Modernism, Modernity and Modernisation: Urban Growth in Melbourne Between the Wars

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  • Topic: Modernism, Architecture, Sociology
  • Pages : 4 (1549 words )
  • Download(s) : 544
  • Published : October 31, 2012
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“Through migrants, expatriates, exhibitions and publications, Australia first came into contact with Modernism in the mid-1910s. The modernist movement in Australia was at it’s most influential for over five decades, including global wars, economic depression, technological advances and massive social change. (http://australia.gov.au/about-australia/australian-story/modernism) This article, however, will be focusing on Australia’s development of Modernity, Modernisation and Modernism between the inter-war period of 1919 to 1939. With an ever expanding city, Melbourne designers and architects took advantage of new technologies and advancements in the production of steel and glass which opened up endless possibilities for space and light, and moving between the outside and the inside. Harry Seidler, an Australian architect who is considered to be one of the leading designers of Modernism’s methodology in Australia stated that “It was a conviction that what man's eye seeks in our era, in our time, is not the ponderous solidity of traditional architecture where everything was built to four walls around a room and spaces that were finite. But rather our eyes seek transparency, lightness... being able to look through things.” (http://australia.gov.au/about-australia/australian-story/modern-austn-architecture) Although Seidler’s designs flourished after World War Two, his works utilised the new materials, technology and machinery that the Modernist designers and architects took advantage of before him.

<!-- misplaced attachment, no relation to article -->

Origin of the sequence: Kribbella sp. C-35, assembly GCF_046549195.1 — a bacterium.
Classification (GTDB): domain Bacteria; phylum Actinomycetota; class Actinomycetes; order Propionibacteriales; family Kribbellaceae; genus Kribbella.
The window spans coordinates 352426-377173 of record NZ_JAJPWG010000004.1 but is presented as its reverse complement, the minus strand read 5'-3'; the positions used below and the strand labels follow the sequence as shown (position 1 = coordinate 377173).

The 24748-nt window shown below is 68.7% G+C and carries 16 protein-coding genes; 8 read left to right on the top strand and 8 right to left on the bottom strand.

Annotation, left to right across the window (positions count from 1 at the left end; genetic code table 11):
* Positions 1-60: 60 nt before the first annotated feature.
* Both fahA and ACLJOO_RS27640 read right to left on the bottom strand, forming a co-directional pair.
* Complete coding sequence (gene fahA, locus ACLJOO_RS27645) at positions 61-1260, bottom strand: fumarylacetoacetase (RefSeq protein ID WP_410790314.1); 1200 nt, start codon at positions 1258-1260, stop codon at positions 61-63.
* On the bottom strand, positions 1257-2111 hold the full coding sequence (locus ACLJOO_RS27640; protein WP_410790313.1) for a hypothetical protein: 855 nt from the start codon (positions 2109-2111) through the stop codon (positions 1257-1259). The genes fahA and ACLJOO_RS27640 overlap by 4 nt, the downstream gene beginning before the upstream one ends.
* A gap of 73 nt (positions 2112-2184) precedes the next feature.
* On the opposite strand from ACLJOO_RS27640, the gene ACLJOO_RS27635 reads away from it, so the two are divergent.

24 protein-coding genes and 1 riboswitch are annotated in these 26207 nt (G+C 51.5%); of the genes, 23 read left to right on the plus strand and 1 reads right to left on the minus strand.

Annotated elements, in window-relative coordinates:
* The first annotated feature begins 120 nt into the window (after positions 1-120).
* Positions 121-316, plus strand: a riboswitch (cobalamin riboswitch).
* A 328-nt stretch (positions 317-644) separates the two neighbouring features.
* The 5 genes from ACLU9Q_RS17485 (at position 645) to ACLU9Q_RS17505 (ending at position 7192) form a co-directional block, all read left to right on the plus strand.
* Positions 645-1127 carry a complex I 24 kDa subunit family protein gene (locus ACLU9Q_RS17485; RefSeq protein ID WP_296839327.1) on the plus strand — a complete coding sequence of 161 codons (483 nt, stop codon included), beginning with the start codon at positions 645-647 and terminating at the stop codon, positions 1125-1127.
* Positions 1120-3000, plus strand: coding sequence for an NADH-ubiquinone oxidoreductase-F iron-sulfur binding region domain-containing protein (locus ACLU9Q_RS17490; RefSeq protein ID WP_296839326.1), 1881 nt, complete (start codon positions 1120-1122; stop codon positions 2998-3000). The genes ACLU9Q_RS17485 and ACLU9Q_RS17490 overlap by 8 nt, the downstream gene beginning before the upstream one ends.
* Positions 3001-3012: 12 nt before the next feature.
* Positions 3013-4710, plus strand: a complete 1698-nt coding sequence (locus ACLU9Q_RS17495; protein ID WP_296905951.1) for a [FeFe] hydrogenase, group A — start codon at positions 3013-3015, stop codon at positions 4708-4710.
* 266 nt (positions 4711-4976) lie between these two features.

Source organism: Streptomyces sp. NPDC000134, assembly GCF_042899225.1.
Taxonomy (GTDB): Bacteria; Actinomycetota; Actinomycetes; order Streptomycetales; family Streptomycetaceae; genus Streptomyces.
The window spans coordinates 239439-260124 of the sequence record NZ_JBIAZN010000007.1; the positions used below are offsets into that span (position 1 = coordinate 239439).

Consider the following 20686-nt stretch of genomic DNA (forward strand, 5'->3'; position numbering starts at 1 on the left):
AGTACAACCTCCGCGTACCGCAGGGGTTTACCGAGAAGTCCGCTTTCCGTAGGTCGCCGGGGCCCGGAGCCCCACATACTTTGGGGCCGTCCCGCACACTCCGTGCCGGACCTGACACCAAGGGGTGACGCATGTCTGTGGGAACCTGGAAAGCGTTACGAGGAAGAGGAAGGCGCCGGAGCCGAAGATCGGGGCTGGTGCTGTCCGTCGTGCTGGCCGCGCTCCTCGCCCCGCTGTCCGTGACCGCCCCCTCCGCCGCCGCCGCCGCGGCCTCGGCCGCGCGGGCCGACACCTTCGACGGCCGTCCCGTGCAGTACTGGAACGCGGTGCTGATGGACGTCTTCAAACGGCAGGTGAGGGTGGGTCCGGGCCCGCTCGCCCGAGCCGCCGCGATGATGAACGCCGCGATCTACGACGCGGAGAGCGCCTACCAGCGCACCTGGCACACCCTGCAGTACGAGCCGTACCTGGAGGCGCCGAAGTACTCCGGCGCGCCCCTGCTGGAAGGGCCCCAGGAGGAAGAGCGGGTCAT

Major changes occurred in the world of architecture in Australia during the interwar period. Modernist design in Melbourne ‘was the result of a shift by Australian designers, away from British influences and towards internationalism. Britain had been traditionally regarded as the touchstone for Australian culture, and while architects and designers continued to look to London in the 1930s, they were increasingly drawn to the modernist design of Europe and the...
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